"You Should Be Grateful": Stories of Race, Identity, and Transracial Adoption (Hardcover)
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An adoption expert and transracial adoptee herself examines the unique perspectives and challenges these adoptees have as they navigate multiple cultures
“Your parents are so amazing for adopting you! You should be grateful that you were adopted.”
Angela Tucker is a Black woman, adopted from foster care by white parents. She has heard this microaggression her entire life, usually from well-intentioned strangers who view her adoptive parents as noble saviors. She is grateful for many aspects of her life, but being transracially adopted involves layers of rejection, loss, and complexity that cannot be summed up so easily.
In “You Should Be Grateful,” Tucker centers the experiences of adoptees to share deeply personal stories, well-researched history, and engrossing anecdotes from mentorship sessions with adopted youth. These perspectives challenge the fairy-tale narrative of adoption, giving way to a fuller story that explores the impacts of racism, classism, family, love, and belonging.
About the Author
Angela Tucker is the Executive Director of the Adoptee Mentoring Society and a well-known voice in the conversation about interracial adoption. Through The Adopted Life LLC, Tucker blogs, offers regular consulting for agencies and families, hosts monthly Adoptee Lounges for adult adoptees, and spends her weekends mentoring adopted youth. Tucker earned a BA in Psychology from Seattle Pacific University and lives in Seattle with her husband.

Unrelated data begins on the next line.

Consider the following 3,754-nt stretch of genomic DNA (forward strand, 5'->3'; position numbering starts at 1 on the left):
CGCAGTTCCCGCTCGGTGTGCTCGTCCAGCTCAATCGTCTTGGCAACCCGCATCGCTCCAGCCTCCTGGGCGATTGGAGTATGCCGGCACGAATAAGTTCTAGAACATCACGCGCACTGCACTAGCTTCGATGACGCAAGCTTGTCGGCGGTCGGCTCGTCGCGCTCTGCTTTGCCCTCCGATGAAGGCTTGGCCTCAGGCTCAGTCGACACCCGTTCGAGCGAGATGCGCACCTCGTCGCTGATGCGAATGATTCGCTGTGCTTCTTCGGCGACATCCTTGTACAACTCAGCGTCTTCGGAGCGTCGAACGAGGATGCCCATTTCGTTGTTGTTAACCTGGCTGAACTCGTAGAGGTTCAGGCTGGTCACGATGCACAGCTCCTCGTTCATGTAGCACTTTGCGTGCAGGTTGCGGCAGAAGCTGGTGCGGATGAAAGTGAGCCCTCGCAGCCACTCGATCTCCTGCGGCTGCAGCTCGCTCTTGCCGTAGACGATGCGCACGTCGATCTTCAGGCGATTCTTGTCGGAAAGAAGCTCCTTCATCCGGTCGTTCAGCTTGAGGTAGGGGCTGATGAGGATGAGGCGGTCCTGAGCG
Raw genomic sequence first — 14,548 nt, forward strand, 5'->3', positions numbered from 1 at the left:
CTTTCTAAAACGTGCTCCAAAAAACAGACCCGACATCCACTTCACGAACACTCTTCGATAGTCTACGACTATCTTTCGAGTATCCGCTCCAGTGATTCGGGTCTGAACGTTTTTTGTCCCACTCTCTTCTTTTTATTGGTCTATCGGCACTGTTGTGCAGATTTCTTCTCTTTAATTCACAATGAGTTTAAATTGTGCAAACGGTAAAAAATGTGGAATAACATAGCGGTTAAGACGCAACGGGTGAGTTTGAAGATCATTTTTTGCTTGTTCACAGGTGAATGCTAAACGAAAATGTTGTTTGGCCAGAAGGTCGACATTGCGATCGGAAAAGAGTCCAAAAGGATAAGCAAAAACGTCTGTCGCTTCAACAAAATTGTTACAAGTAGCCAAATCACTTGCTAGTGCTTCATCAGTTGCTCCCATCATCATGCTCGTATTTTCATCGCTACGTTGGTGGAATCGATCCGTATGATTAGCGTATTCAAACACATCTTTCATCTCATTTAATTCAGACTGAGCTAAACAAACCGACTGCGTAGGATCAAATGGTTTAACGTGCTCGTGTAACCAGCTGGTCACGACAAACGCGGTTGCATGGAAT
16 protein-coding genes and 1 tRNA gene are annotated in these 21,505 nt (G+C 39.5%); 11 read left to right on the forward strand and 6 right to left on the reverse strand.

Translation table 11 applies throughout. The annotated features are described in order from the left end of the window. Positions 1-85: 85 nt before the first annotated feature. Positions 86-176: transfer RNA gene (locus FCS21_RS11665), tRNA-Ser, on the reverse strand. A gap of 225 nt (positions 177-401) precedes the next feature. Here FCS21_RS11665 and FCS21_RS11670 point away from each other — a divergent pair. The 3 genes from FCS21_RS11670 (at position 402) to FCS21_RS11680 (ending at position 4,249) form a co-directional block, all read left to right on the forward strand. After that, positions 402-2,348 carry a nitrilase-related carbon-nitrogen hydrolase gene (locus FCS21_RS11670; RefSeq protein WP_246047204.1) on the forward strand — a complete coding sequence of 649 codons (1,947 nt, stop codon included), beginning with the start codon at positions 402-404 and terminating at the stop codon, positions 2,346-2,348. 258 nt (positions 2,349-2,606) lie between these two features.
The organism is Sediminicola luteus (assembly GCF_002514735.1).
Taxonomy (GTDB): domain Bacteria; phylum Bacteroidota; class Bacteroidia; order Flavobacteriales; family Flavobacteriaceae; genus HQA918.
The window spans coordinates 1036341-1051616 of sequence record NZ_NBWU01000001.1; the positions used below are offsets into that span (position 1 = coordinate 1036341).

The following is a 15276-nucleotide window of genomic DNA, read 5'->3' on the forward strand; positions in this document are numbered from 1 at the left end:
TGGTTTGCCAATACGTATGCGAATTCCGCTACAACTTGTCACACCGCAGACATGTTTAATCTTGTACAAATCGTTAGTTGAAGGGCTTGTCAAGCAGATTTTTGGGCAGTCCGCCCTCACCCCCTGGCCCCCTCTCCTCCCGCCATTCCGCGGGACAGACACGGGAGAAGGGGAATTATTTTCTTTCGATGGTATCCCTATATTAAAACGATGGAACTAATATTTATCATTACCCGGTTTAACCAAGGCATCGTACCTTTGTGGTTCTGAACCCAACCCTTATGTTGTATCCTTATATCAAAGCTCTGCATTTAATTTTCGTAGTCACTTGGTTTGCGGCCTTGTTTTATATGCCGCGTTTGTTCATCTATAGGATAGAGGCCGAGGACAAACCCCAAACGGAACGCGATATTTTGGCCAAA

“A captivating memoir that also offers an important counterpoint to voyeurism and saviorism in the adoption process.”
“This deeply personal story is also a passionate call to rethink the way we manage and talk about adoption in America.”
“Tucker’s story and the stories of the adoptees she features gives readers access to thoughts adoptees have but might too afraid to tell others or what they talk about amongst themselves.”
“With deft candor and keen insight, ‘You Should Be Grateful’ looks beyond the political and pop cultural myths about adoption to consider, instead, what adoption looks for those who must live it. Tucker grounds her own story in broader discourses on history and legacy, race and racism, and inequity and privilege to explore not just the complicated meaning of transracial adoption but the meaning of family connection. In my years of studying adoption, this is the book for which I have been waiting.”
—Gretchen Sisson, author of Relinquished: The American Mothers Behind Infant Adoption
“This book is so necessary. Angela is well respected among adoptees because of the way she unabashedly advocates for them—whether she’s encouraging adoptees to own their own narratives or coordinating adoption agencies to go back into their files and uncover buried information. I am a fan of hers as a fellow adoptee, but I’ve also had the privilege of covering her work in news stories. Angela teaches us all to live boldly.”
—Michelle Li, cofounder of The Very Asian Foundation
“Angela Tucker brings to the forefront what so many adoptees, specifically transracial adoptees, are feeling and thinking or, to some degree, may have experienced. As an adoptive mother, I am always learning ways to better assist my children through our experiences with adoption, as we know that it is traumatic even in the best of circumstances. Tucker has given my children a hero in their own community, their own village, to look up to, that they can relate to. I’m so grateful.”
—Keia Jones-Baldwin, founder of Raising Cultures
“With clear-eyed and sometimes bracing honesty, Angela Tucker brings powerful insight, nuance, and sensitivity to the complex issues faced by adoptees and their families—all their families.”
—Elan Mastai, writer and co-executive producer of This Is Us
“Angela Tucker has written her heart out here. Get in, adoptees, we’re going for a ride. Tucker hits every emotional note in this honest and necessary debut.”
—Matthew Salesses, author of The Sense of Wonder